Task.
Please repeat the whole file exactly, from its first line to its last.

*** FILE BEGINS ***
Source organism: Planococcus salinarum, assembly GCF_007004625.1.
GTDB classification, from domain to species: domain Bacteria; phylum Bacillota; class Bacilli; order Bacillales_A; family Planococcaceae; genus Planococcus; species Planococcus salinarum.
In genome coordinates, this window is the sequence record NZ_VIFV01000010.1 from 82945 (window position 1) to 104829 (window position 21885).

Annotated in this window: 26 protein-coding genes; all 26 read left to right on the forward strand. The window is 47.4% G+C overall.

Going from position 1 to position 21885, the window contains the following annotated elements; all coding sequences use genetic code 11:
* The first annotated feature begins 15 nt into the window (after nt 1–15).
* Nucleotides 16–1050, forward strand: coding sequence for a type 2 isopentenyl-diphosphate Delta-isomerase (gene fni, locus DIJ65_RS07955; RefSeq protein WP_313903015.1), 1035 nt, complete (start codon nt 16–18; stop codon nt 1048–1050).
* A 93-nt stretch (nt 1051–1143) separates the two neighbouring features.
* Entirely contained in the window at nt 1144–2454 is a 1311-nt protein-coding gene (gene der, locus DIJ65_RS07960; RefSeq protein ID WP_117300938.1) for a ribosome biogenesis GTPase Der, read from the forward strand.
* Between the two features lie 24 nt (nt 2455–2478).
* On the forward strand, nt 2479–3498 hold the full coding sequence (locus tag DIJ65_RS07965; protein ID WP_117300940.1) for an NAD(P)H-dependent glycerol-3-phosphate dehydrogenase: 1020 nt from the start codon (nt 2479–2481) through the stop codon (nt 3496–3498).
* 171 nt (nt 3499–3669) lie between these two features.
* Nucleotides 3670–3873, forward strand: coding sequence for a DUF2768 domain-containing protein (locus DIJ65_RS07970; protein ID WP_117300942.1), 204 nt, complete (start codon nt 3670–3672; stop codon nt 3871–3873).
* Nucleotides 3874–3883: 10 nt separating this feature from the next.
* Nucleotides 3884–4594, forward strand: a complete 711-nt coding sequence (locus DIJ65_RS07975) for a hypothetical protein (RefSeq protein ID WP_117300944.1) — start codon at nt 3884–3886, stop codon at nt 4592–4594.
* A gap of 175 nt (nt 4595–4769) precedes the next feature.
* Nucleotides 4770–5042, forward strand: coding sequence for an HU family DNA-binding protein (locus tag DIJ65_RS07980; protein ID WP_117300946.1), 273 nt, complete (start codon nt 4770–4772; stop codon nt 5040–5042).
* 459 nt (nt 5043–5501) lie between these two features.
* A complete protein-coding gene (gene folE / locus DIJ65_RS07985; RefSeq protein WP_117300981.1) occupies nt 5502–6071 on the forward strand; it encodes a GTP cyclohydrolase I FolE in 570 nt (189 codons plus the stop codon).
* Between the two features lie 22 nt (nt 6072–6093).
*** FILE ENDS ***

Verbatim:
Source organism: Planococcus salinarum, assembly GCF_007004625.1.
GTDB classification, from domain to species: domain Bacteria; phylum Bacillota; class Bacilli; order Bacillales_A; family Planococcaceae; genus Planococcus; species Planococcus salinarum.
In genome coordinates, this window is the sequence record NZ_VIFV01000010.1 from 82945 (window position 1) to 104829 (window position 21885).

Annotated in this window: 26 protein-coding genes; all 26 read left to right on the forward strand. The window is 47.4% G+C overall.

Going from position 1 to position 21885, the window contains the following annotated elements; all coding sequences use genetic code 11:
* The first annotated feature begins 15 nt into the window (after nt 1–15).
* Nucleotides 16–1050, forward strand: coding sequence for a type 2 isopentenyl-diphosphate Delta-isomerase (gene fni, locus DIJ65_RS07955; RefSeq protein WP_313903015.1), 1035 nt, complete (start codon nt 16–18; stop codon nt 1048–1050).
* A 93-nt stretch (nt 1051–1143) separates the two neighbouring features.
* Entirely contained in the window at nt 1144–2454 is a 1311-nt protein-coding gene (gene der, locus DIJ65_RS07960; RefSeq protein ID WP_117300938.1) for a ribosome biogenesis GTPase Der, read from the forward strand.
* Between the two features lie 24 nt (nt 2455–2478).
* On the forward strand, nt 2479–3498 hold the full coding sequence (locus tag DIJ65_RS07965; protein ID WP_117300940.1) for an NAD(P)H-dependent glycerol-3-phosphate dehydrogenase: 1020 nt from the start codon (nt 2479–2481) through the stop codon (nt 3496–3498).
* 171 nt (nt 3499–3669) lie between these two features.
* Nucleotides 3670–3873, forward strand: coding sequence for a DUF2768 domain-containing protein (locus DIJ65_RS07970; protein ID WP_117300942.1), 204 nt, complete (start codon nt 3670–3672; stop codon nt 3871–3873).
* Nucleotides 3874–3883: 10 nt separating this feature from the next.
* Nucleotides 3884–4594, forward strand: a complete 711-nt coding sequence (locus DIJ65_RS07975) for a hypothetical protein (RefSeq protein ID WP_117300944.1) — start codon at nt 3884–3886, stop codon at nt 4592–4594.
* A gap of 175 nt (nt 4595–4769) precedes the next feature.
* Nucleotides 4770–5042, forward strand: coding sequence for an HU family DNA-binding protein (locus tag DIJ65_RS07980; protein ID WP_117300946.1), 273 nt, complete (start codon nt 4770–4772; stop codon nt 5040–5042).
* 459 nt (nt 5043–5501) lie between these two features.
* A complete protein-coding gene (gene folE / locus DIJ65_RS07985; RefSeq protein WP_117300981.1) occupies nt 5502–6071 on the forward strand; it encodes a GTP cyclohydrolase I FolE in 570 nt (189 codons plus the stop codon).
* Between the two features lie 22 nt (nt 6072–6093).